If I were planning on purchasing one from the airport, I would try to call ahead and make sure that there are carriers available, especially if I was doing this at a smaller, regional airport.

If you’re not going to purchase your carrier directly from Southwest, you just need to make sure that it abides by the following restrictions:

  • Maximum dimensions of 18.5” long x 8.5” high x 13.5” wide.
  • Soft-sided and hard-sided carriers specifically designed as pet carriers are acceptable.
  • The carriers must be leak-proof and well ventilated.
  • The pet carrier must be small enough to fit under the seat in front of the Customer and be stowed in accordance with Federal Aviation Administration (FAA) regulations.

There are also some additional restrictions you need to be aware of:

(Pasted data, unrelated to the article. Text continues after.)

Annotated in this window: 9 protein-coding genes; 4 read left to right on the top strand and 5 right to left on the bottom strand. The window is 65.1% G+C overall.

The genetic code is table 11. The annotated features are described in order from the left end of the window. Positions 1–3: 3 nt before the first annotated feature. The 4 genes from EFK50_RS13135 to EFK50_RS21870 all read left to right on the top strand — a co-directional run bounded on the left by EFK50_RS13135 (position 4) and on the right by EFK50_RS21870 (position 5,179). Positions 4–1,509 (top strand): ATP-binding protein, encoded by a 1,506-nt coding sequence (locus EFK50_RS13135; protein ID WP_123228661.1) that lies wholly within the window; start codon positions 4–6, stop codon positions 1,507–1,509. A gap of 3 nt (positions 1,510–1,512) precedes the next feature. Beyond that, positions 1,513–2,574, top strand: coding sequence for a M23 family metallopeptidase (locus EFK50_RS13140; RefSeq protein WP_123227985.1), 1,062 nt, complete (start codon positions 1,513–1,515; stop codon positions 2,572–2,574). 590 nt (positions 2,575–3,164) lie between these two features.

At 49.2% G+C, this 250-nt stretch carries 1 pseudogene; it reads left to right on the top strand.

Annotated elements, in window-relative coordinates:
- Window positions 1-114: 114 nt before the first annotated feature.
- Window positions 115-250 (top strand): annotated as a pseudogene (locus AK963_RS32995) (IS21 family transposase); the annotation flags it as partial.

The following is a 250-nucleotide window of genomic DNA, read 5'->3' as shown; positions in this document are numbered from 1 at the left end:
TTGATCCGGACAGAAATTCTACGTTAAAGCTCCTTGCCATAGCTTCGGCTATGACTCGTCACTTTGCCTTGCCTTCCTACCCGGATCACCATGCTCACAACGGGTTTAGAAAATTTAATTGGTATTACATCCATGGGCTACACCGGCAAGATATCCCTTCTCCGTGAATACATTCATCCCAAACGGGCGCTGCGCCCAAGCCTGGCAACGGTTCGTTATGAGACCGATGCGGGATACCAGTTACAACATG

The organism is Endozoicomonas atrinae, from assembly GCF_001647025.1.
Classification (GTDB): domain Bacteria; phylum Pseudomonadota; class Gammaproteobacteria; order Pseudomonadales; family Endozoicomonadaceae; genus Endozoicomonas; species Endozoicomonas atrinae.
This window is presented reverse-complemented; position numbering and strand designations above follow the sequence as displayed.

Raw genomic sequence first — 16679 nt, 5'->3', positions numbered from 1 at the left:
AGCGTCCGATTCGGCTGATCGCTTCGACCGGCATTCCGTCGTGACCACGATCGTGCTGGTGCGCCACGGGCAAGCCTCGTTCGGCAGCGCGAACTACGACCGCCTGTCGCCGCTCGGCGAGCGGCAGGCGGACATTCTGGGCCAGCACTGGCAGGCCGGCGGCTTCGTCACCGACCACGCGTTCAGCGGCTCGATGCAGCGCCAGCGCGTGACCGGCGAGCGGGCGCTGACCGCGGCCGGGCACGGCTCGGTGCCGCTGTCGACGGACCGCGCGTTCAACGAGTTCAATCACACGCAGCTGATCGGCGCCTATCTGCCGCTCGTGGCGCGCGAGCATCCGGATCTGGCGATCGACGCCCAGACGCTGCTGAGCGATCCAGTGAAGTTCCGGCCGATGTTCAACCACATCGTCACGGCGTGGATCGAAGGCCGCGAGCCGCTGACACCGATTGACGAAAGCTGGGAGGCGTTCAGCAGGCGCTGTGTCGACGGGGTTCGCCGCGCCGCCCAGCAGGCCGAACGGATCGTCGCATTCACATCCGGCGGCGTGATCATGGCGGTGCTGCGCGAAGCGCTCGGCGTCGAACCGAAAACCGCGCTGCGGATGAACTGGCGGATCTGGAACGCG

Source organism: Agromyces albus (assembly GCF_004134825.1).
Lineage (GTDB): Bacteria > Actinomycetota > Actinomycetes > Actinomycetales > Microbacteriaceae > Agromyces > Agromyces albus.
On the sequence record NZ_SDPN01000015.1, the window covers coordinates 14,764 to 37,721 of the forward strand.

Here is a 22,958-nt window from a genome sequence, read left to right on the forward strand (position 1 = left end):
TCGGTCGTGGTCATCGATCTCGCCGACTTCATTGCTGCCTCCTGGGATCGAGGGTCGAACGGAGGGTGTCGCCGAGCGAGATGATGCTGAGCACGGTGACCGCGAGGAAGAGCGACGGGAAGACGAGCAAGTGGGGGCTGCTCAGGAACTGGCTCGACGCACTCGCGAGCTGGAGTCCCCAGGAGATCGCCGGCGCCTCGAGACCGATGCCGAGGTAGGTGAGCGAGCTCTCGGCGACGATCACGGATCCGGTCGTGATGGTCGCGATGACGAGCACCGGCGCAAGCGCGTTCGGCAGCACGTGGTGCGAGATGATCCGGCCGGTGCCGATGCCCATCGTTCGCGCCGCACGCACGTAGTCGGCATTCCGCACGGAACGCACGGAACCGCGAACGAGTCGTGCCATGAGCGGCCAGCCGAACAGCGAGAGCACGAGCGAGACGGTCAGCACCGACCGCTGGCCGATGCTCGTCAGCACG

• Southwest Airlines allows only one pet carrier per ticketed Passenger.
  • The carrier may contain two (2) cats or dogs and must be of the same species per carrier.
  • The cat or dog must be completely inside the pet carrier and be able to stand up and move around the carrier with ease.
  • Pets must be secured in the pet carrier at all times while in the gate area, during boarding/deplaning, and they must remain in the carrier for the entire duration of the flight. Failure to follow this requirement may result in denial of transportation of the pet onboard Southwest Airlines.

The two bolded bullet points are very important. You’ll be putting the well-being of your pet at risk if the carrier is too small. Also, it’s really important to remember that you’re not going to be able to take your pet out of the carrier during the flight, so you need to make sure that your pet will be okay.

Southwest pet restrictions

There are a number of specific restrictions for flying with your pets on Southwest that you should be aware of:

  • Southwest Airlines does not accept pets (cats or dogs) traveling without a Customer.
  • Pets are not permitted to travel with Unaccompanied Minors.